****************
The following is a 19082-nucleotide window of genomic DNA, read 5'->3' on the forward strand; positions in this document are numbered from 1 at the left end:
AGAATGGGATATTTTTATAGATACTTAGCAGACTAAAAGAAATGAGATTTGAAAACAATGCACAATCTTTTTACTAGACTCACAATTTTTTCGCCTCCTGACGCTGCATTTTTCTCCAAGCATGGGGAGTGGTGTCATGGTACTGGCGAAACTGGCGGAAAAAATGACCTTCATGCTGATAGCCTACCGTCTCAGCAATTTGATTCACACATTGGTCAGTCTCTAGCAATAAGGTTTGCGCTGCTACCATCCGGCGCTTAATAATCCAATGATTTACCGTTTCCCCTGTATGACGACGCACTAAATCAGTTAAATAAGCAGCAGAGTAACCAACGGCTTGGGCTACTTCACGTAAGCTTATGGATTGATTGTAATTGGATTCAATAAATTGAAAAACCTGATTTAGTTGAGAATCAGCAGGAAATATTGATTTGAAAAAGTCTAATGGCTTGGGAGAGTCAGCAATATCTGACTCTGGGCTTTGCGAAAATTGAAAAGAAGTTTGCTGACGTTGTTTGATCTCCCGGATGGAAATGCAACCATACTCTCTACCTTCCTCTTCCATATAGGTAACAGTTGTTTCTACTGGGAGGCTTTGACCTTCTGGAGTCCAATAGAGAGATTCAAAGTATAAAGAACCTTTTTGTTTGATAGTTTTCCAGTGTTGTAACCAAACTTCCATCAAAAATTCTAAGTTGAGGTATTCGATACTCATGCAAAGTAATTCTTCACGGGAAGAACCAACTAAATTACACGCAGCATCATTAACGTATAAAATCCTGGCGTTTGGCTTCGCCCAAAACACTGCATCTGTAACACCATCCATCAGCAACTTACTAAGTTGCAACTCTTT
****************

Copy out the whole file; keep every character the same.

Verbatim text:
The following is a 19082-nucleotide window of genomic DNA, read 5'->3' on the forward strand; positions in this document are numbered from 1 at the left end:
AGAATGGGATATTTTTATAGATACTTAGCAGACTAAAAGAAATGAGATTTGAAAACAATGCACAATCTTTTTACTAGACTCACAATTTTTTCGCCTCCTGACGCTGCATTTTTCTCCAAGCATGGGGAGTGGTGTCATGGTACTGGCGAAACTGGCGGAAAAAATGACCTTCATGCTGATAGCCTACCGTCTCAGCAATTTGATTCACACATTGGTCAGTCTCTAGCAATAAGGTTTGCGCTGCTACCATCCGGCGCTTAATAATCCAATGATTTACCGTTTCCCCTGTATGACGACGCACTAAATCAGTTAAATAAGCAGCAGAGTAACCAACGGCTTGGGCTACTTCACGTAAGCTTATGGATTGATTGTAATTGGATTCAATAAATTGAAAAACCTGATTTAGTTGAGAATCAGCAGGAAATATTGATTTGAAAAAGTCTAATGGCTTGGGAGAGTCAGCAATATCTGACTCTGGGCTTTGCGAAAATTGAAAAGAAGTTTGCTGACGTTGTTTGATCTCCCGGATGGAAATGCAACCATACTCTCTACCTTCCTCTTCCATATAGGTAACAGTTGTTTCTACTGGGAGGCTTTGACCTTCTGGAGTCCAATAGAGAGATTCAAAGTATAAAGAACCTTTTTGTTTGATAGTTTTCCAGTGTTGTAACCAAACTTCCATCAAAAATTCTAAGTTGAGGTATTCGATACTCATGCAAAGTAATTCTTCACGGGAAGAACCAACTAAATTACACGCAGCATCATTAACGTATAAAATCCTGGCGTTTGGCTTCGCCCAAAACACTGCATCTGTAACACCATCCATCAGCAACTTACTAAGTTGCAACTCTTT